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What to see in Morocco Rabat

What to see in Morocco


Tourist attractions Rabat

One of four imperial cities in Morocco, the fortified city of Rabat serves as both the country’s capital and a popular beach destination, known for its long stretches of sandy Atlantic coastline. Rabat literally means ‘fortified place’, which is easily explainable with one look at the city’s oldest part, the kasbah, which is encased within red walls. Rabat was once a thriving North African port, notoriously frequented by Barbary pirates from the 16th to 18th centuries, who were known for seizing ships in the western Mediterranean.

The city’s history and landmarks represent elements of both Islamic and French influence, owing to the French protectorate in Morocco during the first half of the 20th century. Majestic Rabat is home to a UNESCO World Heritage Medina, alongside affluent, modern neighbourhoods complete with skyscrapers and sleek architecture. With its privileged coastal location, Rabat is a popular holiday destination for both Moroccan’s and foreigners alike. Long, sandy stretches of beach contrast against the imposing walls of the kasbah in the background, creating a unique cityscape.

Rabat also boasts a more laid-back atmosphere than a number of other popular Moroccan cities, with the winding streets of its medina largely unaffected by the impacts of tourism, so you can really appreciate the mix of history and modernity that the city has to offer. The public transport consists of a tram line, which has an impressively frequent service, and the iconic petit taxis; light blue in colour.


What to see in Rabat

Thanks to its long history and strategic location, there is certainly enough sights to quench your thirst for culture on a tour of Rabat.  The unmissable Hassan Tower is a good place to begin, as it stands out in the city’s skyline, close to the banks of the Bou Regreg River.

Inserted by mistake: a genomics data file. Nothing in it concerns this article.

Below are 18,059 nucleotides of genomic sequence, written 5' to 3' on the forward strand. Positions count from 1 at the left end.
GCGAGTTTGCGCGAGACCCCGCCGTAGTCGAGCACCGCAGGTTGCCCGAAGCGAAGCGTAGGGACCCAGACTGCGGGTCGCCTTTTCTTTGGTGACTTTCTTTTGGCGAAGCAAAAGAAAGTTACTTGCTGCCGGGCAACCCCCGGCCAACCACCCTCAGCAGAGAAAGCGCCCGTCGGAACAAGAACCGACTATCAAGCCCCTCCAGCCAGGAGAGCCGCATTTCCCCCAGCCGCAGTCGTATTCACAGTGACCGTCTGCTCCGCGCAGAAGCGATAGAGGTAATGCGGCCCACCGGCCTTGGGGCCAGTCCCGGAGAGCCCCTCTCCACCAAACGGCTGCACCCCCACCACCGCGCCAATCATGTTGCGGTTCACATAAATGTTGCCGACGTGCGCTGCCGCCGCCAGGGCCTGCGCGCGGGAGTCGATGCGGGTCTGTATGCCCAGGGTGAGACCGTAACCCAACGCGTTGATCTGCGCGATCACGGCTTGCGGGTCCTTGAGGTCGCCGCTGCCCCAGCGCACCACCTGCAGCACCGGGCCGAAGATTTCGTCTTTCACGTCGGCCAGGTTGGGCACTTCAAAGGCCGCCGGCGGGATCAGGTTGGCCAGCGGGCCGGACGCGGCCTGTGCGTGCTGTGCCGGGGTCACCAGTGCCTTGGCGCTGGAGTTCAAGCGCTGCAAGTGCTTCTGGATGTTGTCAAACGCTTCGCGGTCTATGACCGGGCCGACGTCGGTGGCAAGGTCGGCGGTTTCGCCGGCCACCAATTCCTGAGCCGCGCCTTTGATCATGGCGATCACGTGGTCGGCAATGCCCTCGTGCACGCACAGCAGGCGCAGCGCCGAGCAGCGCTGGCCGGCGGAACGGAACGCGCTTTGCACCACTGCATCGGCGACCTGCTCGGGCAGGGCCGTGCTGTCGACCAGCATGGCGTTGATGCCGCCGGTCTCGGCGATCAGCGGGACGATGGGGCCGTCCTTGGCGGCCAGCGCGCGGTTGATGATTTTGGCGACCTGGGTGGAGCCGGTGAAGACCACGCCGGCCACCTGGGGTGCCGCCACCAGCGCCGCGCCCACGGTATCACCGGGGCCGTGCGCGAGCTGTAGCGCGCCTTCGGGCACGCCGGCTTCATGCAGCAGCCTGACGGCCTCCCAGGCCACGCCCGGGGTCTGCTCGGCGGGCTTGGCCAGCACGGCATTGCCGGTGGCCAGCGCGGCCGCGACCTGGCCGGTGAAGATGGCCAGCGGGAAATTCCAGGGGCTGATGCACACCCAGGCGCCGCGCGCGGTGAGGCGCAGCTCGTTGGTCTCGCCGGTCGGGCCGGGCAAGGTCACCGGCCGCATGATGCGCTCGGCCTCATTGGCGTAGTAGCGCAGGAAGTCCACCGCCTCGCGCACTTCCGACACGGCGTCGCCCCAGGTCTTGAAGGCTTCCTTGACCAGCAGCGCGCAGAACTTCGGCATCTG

Its red sandstone minaret is part of an unfinished mosque, whose construction was abandoned in the 12th century, with the death of its commissioner Abu Yusef Yaqub al-Mansur of the Almohad Caliphate. Once finished, the mosque was expected to be the largest in the world. As well as the well-preserved Hassan Tower, there are still remnants of the old walls of the mosque and ruined stone columns.

For more sandstone architecture, head to the impressive Kasbah of the Udayas, overlooking the mouth of the river and out to sea. This old walled-city fortress is even more impressive inside, where it is peppered with picture-postcard pretty white and blue buildings, beautiful murals and intricately decorated doors. The Mausoleum of Mohammed V is another unmissable stop for an insight into the heady days of the resplendent caliphate, where it is almost impossible to resist the allure of the highly decorative mosaic, gold and marble work on display inside this royal family tomb.

Delve back even further into the history of Rabat at the Chellah; the majestic ruins of a medieval fortified necropolis, complete with authentic castle walls. Its history stretches back to the Phoenicians and Romans, with Roman walls still extant on the site. If you’d rather look forward than back in time, Rabat’s modern art museum is housed in a beautiful building, open since 2014, with a collection composed of the works of 200 Moroccan artists.


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